Well, just look at these crispy, sweaty, fat-rich babes. Tacos de canasta are filled with guisados or stews, or with refried beans. We are almost sure that Baruch did not include them in his map, but we can forgive him for making us crave unos taquitos (we bet you are calling your comadres or compas right now to hit the taco stand) and showing us how Mexico is a country that despite its many challenges still finds time to live up to the old adage: barriga llena, corazon contento. 

The Mexican State Of Queretaro Just Made The World’s Biggest Taco De Carnitas —And Guinness Records Confirmed It

Culture

The Mexican State Of Queretaro Just Made The World’s Biggest Taco De Carnitas —And Guinness Records Confirmed It

@luisbnava / Twitter

Mexicans have been putting food inside a tortilla, folding it in half and calling it breakfast, lunch and dinner, since before the Popol Vuh came to be. Tacos are our love language, our most precious export to the world —ok maybe that’s an exaggeration… or is it? You could offer us caviar, pâté de foie gras, white truffles, oysters and we’d (rightly so) still choose a taco de carne asada. But there’s one Mexican among us all who loves tacos so much, he set out to make the world’s largest one. Stuffed with Carnitas, and weighing an exorbitant amount, Alejandro Paredes managed to produce the world’s biggest taco de carnitas. 

Queretaro is the record holder for the world’s largest taco de carnitas.

The state of Queretaro in Mexico earned the Guinness World Record for their gigantic taco de carnitas a few weeks ago. The monster-taco stretched to an entire city block, and measured 102 meters long (nearly 335 ft) and weighed 1,200 kilograms of tortillas (almost 3,000 lbs) and 1,507 kilograms of delicious carnitas (just over 3300 lbs).

Alejandro Paredes Resendiz is responsible for the carnitas-filled monstrosity. 

Credit: @luisbnava / Twitter

The organizer of the event came up with the idea in 2011, when he promised his uncle —the head of Queretaro’s gastronomical council— that he would make the world’s biggest carnitas taco.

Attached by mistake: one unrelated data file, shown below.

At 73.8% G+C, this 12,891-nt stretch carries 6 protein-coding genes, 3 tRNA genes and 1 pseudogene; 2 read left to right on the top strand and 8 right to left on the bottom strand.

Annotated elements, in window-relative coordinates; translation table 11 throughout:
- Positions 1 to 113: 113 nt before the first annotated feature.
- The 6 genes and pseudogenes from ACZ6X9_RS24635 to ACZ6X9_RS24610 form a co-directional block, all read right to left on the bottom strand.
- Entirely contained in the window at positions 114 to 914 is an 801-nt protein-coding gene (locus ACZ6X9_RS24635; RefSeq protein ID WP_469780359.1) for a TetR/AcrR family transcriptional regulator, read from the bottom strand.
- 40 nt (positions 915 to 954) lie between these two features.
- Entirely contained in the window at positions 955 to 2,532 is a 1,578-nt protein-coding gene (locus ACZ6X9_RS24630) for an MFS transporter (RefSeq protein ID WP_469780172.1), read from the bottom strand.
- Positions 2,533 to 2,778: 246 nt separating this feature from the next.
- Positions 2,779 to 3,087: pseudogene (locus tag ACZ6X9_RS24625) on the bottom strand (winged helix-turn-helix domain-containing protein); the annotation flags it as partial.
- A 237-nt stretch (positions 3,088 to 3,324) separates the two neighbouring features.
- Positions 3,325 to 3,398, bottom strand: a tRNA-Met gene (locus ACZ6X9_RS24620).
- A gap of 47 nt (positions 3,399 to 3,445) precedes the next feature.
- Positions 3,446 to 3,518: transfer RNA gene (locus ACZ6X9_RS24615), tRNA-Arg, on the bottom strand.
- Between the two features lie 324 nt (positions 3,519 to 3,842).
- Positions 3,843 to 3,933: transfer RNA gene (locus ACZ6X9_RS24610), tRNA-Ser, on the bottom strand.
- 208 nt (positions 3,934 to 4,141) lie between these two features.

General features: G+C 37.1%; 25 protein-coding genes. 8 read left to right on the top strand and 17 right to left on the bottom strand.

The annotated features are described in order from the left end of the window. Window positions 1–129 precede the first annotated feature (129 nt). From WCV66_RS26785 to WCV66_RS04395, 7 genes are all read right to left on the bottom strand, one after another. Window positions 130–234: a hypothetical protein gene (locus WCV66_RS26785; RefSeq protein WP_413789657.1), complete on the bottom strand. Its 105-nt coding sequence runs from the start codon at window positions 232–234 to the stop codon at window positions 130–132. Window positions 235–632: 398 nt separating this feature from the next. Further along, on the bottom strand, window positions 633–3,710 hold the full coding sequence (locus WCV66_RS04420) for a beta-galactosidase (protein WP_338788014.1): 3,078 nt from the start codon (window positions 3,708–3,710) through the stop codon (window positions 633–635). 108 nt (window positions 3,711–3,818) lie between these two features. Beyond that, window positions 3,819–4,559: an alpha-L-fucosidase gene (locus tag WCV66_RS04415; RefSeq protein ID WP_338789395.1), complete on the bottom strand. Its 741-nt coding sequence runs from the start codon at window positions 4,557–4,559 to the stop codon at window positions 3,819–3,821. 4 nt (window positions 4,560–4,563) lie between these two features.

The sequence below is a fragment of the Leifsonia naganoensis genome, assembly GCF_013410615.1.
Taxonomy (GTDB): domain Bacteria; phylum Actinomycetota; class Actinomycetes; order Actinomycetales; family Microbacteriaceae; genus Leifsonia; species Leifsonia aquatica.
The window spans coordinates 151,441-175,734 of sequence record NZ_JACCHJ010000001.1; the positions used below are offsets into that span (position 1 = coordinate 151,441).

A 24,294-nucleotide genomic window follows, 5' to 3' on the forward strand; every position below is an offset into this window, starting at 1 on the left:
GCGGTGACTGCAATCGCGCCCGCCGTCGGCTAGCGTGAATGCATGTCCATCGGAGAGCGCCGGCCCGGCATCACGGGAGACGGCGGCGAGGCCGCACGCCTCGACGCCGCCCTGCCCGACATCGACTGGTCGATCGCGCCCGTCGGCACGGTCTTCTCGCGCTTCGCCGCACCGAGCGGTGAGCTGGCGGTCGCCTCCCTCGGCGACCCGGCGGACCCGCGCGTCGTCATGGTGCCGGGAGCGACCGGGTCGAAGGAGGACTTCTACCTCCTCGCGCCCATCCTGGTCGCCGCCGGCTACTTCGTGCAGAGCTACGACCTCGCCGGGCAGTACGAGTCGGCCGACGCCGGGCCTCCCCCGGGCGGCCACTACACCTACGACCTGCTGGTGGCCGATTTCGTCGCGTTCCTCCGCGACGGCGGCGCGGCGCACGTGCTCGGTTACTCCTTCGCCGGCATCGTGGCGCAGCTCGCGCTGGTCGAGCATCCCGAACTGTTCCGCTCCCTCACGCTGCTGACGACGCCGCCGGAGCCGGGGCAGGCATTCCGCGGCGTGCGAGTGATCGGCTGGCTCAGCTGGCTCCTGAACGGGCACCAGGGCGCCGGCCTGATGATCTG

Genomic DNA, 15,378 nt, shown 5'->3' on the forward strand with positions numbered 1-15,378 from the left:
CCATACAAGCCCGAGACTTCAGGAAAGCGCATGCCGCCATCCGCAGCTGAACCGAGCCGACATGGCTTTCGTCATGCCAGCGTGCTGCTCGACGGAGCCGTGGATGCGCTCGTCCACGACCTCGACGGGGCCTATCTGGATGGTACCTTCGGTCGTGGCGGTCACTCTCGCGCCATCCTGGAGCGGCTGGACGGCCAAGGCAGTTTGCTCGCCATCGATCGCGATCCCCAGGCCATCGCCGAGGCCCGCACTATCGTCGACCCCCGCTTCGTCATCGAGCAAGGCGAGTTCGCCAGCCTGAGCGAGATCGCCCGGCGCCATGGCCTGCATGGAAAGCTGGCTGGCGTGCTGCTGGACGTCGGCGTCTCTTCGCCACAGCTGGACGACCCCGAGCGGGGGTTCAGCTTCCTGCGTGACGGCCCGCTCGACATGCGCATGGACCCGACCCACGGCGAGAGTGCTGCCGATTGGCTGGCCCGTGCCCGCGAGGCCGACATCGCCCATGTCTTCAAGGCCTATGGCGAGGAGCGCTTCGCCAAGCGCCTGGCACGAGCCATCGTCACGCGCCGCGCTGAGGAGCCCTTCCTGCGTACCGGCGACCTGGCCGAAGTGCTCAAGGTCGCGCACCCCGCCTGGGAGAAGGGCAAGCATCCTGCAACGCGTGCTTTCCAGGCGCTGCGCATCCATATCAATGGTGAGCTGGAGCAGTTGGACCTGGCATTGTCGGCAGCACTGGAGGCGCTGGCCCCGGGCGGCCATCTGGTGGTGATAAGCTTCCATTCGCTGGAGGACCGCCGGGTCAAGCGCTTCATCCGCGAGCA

Apparently, the Guinness record committee declined several applications prior to Paredes’.

Alejandro Paredes said the Guinness organizing committee had already declined five previous applications for ‘the world’s biggest carnitas taco’, so he waited until he knew he could fulfill all the requirements necessary to qualify for a world record.  “We used certified workers with history in Querétaro,” said Paredes. “We complied with all the regulations of the Guinness contract. All of the carnitas were made today, everyone had the proper equipment and, most importantly, we shared the food with all who attended.”

Guinness World Records does not award prize money, but Paredes said that if they raise any money as a result of the record, it will be donated.

“If we earn even one peso, it will be donated to the DIF family services center, because Querétaro should be the best state in Latin America,” he said.

For Reséndiz, the achievement was not only a world record, but also a personal best.

“I broke my own record because the last taco I made was 75 meters long. It was registered, but not certified. I hope that all 1500 people can eat. We began at six in the morning and we won’t go home until the volunteers feed the visitors and the taco is gone,” he said.

The enormous taco fed 1500 attendees. It took more than 25 chefs and 150 gastronomy students to prepare the record-breaking feat. The huge team of cooks started preparing the food 12 hours prior to the assembly of the taco. 

Queretaro managed to take Guadalajara’s record. 

The 102 meter long taco, made in Queretaro, broke the record that had been set by Guadalajara with its 75 meter long taco a few years prior.

But why carnitas in Queretaro?

Credit: donmacizo / Instagram

In Mexico, each state has its own culinary traditions and local plates — ‘carnitas’ is not typical of Queretaro, so why did they decide to make this particular taco?

“I recognize that there are other states in the country, like Michoacán, where they make delicious carnitas, but here in Querétaro there are seven different styles,” Paredes said. Alejandro Paredes claims to have conducted a study to find our which food was most consumed in his state, and voila, he found out that the people of Queretaro love carnitas. 

Carnitas are made by cooking the different parts of the pig in giant copper or stainless steel pots. The meat is traditionally seasoned with a mineral salt called tequesquite, but there are many different regional variations.

Local tourist agencies, taqueros, and municipal authorities plan to share the news about the record-breaking event, to promote tourism in the area and to invite taco-lovers everywhere, from Mexico and the world, to visit Queretaro and try its delicious carnitas.